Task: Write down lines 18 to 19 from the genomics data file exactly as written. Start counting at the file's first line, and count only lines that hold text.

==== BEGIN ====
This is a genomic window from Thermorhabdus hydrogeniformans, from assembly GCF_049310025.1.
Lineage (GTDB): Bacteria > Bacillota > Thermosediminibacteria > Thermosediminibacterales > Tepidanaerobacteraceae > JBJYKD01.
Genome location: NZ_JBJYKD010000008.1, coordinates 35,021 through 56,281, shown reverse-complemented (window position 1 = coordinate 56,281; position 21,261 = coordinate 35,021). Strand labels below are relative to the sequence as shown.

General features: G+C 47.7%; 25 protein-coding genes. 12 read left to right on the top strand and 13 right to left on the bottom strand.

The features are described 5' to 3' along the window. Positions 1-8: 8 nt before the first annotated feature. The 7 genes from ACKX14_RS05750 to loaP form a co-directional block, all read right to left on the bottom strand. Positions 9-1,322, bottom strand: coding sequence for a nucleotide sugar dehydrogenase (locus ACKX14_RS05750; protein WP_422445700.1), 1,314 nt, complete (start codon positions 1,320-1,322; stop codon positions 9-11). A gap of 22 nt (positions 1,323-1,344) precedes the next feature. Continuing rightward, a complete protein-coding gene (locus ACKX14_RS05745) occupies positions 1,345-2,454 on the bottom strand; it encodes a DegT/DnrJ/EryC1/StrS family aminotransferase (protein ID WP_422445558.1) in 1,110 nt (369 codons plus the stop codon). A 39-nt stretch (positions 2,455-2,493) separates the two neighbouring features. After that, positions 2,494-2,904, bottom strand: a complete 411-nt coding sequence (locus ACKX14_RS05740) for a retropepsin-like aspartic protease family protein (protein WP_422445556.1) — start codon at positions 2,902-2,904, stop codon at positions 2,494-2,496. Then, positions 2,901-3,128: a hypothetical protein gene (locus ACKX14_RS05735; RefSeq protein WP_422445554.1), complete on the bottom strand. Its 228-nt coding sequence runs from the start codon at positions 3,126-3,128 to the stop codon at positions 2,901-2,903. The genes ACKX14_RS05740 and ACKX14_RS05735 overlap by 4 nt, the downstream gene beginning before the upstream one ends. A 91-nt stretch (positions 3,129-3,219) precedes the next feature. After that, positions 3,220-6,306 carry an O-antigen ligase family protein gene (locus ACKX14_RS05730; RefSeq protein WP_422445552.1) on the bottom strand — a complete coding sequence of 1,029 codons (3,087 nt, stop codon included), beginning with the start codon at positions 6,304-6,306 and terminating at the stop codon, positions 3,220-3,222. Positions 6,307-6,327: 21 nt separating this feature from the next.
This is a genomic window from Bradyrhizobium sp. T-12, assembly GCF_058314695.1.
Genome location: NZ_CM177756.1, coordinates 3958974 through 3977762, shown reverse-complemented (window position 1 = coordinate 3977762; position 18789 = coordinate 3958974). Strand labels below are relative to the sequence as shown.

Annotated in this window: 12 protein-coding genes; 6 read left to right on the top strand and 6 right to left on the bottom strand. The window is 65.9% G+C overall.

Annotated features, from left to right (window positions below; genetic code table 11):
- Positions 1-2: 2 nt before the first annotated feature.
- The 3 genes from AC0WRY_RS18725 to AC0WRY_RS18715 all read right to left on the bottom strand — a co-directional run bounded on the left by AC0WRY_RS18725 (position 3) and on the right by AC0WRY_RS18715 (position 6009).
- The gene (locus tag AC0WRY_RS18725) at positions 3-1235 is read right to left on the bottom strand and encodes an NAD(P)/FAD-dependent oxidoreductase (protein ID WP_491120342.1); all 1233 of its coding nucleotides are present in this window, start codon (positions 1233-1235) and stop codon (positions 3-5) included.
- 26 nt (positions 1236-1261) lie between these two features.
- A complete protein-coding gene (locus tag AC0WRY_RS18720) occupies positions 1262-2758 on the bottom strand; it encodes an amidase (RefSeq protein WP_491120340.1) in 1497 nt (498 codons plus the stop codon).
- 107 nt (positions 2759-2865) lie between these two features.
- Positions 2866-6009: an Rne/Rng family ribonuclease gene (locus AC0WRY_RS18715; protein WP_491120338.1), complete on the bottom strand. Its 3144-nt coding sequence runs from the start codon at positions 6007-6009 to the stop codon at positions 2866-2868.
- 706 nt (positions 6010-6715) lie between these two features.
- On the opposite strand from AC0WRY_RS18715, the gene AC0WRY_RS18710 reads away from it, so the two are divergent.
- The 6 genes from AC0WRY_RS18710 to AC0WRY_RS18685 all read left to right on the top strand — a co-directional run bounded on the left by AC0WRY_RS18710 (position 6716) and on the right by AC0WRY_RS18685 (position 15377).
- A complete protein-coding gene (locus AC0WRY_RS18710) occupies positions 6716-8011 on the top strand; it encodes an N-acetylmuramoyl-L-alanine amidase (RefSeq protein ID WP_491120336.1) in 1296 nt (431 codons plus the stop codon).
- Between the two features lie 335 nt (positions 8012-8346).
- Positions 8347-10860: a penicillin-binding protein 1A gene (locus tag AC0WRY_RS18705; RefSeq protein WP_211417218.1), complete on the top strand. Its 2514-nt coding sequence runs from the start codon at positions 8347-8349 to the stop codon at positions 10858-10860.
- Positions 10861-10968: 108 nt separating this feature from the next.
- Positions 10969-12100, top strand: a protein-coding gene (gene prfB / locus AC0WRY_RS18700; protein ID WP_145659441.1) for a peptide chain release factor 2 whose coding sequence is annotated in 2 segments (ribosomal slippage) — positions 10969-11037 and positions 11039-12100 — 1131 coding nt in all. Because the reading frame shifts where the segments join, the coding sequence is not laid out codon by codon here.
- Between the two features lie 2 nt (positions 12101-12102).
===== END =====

- On the opposite strand from AC0WRY_RS18715, the gene AC0WRY_RS18710 reads away from it, so the two are divergent.
- The 6 genes from AC0WRY_RS18710 to AC0WRY_RS18685 all read left to right on the top strand — a co-directional run bounded on the left by AC0WRY_RS18710 (position 6716) and on the right by AC0WRY_RS18685 (position 15377).